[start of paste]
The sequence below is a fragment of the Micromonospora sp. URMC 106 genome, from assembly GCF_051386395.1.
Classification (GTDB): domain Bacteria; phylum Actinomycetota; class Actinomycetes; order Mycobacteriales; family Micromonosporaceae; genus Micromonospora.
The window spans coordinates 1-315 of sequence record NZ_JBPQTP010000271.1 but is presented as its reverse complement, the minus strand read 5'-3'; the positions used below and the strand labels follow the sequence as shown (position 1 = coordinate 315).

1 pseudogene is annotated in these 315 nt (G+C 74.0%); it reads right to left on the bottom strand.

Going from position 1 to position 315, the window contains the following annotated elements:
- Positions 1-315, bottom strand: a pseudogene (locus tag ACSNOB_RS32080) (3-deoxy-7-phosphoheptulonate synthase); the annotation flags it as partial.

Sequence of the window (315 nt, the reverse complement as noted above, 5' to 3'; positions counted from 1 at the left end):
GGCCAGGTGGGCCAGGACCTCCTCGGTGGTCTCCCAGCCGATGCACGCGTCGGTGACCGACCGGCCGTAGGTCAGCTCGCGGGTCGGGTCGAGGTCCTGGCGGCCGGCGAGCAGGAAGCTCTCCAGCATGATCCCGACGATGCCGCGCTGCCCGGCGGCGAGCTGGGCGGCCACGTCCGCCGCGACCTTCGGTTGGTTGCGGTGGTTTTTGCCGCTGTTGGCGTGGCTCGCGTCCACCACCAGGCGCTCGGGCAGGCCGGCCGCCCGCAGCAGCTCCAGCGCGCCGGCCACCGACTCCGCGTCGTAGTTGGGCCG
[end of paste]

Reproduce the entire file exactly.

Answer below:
The sequence below is a fragment of the Micromonospora sp. URMC 106 genome, from assembly GCF_051386395.1.
Classification (GTDB): domain Bacteria; phylum Actinomycetota; class Actinomycetes; order Mycobacteriales; family Micromonosporaceae; genus Micromonospora.
The window spans coordinates 1-315 of sequence record NZ_JBPQTP010000271.1 but is presented as its reverse complement, the minus strand read 5'-3'; the positions used below and the strand labels follow the sequence as shown (position 1 = coordinate 315).

1 pseudogene is annotated in these 315 nt (G+C 74.0%); it reads right to left on the bottom strand.

Going from position 1 to position 315, the window contains the following annotated elements:
- Positions 1-315, bottom strand: a pseudogene (locus tag ACSNOB_RS32080) (3-deoxy-7-phosphoheptulonate synthase); the annotation flags it as partial.

Sequence of the window (315 nt, the reverse complement as noted above, 5' to 3'; positions counted from 1 at the left end):
GGCCAGGTGGGCCAGGACCTCCTCGGTGGTCTCCCAGCCGATGCACGCGTCGGTGACCGACCGGCCGTAGGTCAGCTCGCGGGTCGGGTCGAGGTCCTGGCGGCCGGCGAGCAGGAAGCTCTCCAGCATGATCCCGACGATGCCGCGCTGCCCGGCGGCGAGCTGGGCGGCCACGTCCGCCGCGACCTTCGGTTGGTTGCGGTGGTTTTTGCCGCTGTTGGCGTGGCTCGCGTCCACCACCAGGCGCTCGGGCAGGCCGGCCGCCCGCAGCAGCTCCAGCGCGCCGGCCACCGACTCCGCGTCGTAGTTGGGCCG